|1||Rubber Tape||Ace Hardware||9.99||9.99||9.99|
|1||Discharge Tube||Ace Hardware||15.29||15.29||15.29|
|1||Discharge Flange||Ace Hardware||8.99||8.99||8.99|
|2||Hose Clamps||Ace Hardware||2.69||5.38||5.38|
|1||Intermediate Shaft Assembly||Revolution Bicycle||Donated||0.00||10.00|
|1||Aluminum Hub||Marty Reed||Donated||0.00||10.00|
|2||Handlebar Grips||Revolution Bicycle||Donated||0.00||20.00|
|6||Bike Body Bolts||Ace Hardware||1.33||8.00||8.00|
|1 (2 handles per package)||Chest handles||Ace Hardware||3.99||3.99||3.99|
|4||Casters(fixed and swivel)||Joseph Cooney||Donated||0.00||25.00|
|4||2x2 Box Framework (8' length)||True Value Hardware||2.89||11.56||11.56|
|2||Bike support feet||Ace Hardware||2.80||5.60||5.60|
|2||Screens for Windows||Ace Hardware||4.14||8.28||8.28|
|16||Caster Bolts||Ace Hardware||0.45||7.20||7.20|
|1||Collar for Discharge Tube||Ace Hardware||5.84||5.84||5.84|
|1||Soft Foam Tape||Ace Hardware||7.19||7.19||7.19|
|1||Safety Screen||Ace Hardware||2.39||2.39||2.39|
Labor Cost[edit | edit source]
Pie Chart of how many hours the Fantastic Cycle spent on Bernoulli's Bike Blower:
Maintenance Table[edit | edit source]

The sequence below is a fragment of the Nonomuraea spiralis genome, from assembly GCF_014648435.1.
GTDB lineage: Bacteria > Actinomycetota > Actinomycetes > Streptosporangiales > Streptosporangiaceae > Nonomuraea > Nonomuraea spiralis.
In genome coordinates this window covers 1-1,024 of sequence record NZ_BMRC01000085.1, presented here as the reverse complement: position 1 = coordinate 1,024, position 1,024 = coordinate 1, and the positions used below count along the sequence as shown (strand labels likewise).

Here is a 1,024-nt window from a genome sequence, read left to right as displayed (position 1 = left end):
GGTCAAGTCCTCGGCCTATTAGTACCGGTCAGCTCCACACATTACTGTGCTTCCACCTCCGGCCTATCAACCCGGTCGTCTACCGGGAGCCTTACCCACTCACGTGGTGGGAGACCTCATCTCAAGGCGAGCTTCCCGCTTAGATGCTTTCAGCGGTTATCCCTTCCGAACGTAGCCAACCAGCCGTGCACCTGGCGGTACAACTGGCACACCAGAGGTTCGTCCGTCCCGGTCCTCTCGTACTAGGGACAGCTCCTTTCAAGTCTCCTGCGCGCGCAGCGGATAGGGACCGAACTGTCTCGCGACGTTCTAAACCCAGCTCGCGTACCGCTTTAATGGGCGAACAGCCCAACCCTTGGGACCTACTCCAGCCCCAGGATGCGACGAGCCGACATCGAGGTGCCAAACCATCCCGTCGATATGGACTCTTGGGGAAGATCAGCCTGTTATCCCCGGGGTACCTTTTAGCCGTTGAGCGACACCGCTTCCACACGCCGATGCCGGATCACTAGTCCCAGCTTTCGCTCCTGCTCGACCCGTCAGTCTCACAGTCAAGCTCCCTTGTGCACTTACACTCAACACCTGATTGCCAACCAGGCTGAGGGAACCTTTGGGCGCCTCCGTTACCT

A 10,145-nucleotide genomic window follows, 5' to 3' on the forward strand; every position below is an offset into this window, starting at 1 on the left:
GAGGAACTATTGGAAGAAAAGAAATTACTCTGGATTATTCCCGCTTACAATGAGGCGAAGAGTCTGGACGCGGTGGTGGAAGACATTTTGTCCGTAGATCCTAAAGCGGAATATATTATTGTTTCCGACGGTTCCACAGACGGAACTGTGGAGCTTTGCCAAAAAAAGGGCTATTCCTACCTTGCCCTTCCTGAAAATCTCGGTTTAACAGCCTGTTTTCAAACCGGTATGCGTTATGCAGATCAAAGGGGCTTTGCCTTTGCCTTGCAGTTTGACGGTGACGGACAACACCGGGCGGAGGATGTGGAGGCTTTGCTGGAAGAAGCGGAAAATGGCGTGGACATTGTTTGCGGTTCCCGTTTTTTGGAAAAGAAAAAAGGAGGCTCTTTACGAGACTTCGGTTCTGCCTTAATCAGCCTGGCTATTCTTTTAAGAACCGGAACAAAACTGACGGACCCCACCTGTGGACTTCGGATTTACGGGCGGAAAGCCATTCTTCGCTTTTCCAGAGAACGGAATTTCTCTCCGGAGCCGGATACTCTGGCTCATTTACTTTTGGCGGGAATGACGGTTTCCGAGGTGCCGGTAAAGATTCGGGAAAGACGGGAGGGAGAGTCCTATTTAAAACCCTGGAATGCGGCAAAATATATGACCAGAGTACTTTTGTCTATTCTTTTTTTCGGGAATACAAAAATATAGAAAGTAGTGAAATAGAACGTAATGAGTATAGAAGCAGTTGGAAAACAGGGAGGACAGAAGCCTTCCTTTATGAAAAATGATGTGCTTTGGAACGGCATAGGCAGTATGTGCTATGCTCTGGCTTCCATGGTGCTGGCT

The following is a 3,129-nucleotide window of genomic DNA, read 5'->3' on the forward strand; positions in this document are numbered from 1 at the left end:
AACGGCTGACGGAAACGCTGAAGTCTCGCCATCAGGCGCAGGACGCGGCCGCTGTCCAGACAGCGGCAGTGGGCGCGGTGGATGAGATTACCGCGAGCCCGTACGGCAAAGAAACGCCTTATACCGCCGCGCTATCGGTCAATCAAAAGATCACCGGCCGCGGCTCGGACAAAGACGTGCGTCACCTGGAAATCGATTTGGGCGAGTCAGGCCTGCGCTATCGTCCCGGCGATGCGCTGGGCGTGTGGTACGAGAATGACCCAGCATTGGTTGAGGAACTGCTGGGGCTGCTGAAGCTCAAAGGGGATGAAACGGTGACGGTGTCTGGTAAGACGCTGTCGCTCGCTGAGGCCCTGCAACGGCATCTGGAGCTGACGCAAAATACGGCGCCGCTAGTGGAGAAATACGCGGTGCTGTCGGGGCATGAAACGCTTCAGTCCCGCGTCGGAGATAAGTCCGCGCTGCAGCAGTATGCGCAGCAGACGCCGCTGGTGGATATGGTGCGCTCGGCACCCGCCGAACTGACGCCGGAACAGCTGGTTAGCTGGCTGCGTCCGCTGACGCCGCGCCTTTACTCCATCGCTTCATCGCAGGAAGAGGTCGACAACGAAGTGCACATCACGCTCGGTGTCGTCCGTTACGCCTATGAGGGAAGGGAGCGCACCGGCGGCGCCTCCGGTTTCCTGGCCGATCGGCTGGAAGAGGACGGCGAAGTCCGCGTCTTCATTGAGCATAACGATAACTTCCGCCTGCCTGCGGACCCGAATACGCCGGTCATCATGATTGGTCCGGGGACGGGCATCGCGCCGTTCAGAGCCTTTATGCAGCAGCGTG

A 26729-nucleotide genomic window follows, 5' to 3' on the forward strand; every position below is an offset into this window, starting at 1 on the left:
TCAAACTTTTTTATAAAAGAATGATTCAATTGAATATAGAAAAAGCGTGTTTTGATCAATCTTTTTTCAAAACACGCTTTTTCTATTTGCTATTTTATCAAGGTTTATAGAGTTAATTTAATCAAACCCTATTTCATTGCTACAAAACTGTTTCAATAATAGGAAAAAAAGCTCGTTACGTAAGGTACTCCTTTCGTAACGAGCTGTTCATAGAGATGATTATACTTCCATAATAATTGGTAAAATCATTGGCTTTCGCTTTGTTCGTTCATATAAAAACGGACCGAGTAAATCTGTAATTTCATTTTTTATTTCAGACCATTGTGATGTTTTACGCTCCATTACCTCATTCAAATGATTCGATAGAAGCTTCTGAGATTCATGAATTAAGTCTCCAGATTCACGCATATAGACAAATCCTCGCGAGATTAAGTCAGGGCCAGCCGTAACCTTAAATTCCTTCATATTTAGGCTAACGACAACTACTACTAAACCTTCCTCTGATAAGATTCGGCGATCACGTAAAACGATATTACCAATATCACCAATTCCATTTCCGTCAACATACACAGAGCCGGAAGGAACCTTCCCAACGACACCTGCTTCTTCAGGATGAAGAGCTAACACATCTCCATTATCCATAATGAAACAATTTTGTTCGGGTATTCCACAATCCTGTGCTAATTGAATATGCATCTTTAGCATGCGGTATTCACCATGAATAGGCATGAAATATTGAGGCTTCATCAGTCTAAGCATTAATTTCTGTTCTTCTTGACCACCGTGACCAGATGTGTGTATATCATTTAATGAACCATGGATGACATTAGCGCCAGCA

The following table demonstrates the necessary future maintenance costs:
|Discharge Nozzle||Replacing old discharge nozzle||20.00|
|Screws or Bolts||Replacing minor parts||0.00-1.00|
Video[edit | edit source]
How to Assemble Bernoulli's Bike Blower[edit | edit source]
How to Assemble Bernoulli's Bike Blower:
How to Operate Bernoulli's Bike Blower:
Discussion and next steps[edit | edit source]
Discussion[edit | edit source]
Numerous tests revealed that many of the original design ideas were ineffective. The final design specifications, which are considerably more detailed than the original design, provide solutions to the many problems faced during the development process.
The original design employed a direct friction drive from the flywheel of the exercise bicycle to the pulley of the fan blower. At first there was not enough friction between the two wheels so a layer of rubber was added to the fan pulley to provide a better contact surface. This helped but the fan was still not providing enough airflow. It was also found to be difficult to maintain contact between the flywheel and the pulley. In an attempt to remove the pulley from the fan, so that it could be machined for better contact, part of the pulley broke, shown in the image below.
At this point, a chain and gear transmission were tested to check its ability to maintain positive contact while simultaneously increasing fan speed. The new transmission, although more detailed and complex, proved to solve several issues present in the direct friction transmission. The chain and gear transmission completely eliminate slipping. In addition, the gears allow an increase in the airflow from the fan to a sufficient level needed to levitate an object.
Next Steps[edit | edit source]
Plans for the future are to try discharge nozzles of different sizes to see how they affect airflow. Also for the future there are plans to experiment with objects other than spheres, such as a paper shapes, or a small kite. Last, equipping the bicycle with a speedometer will allow more identifiable input requirements for different objects.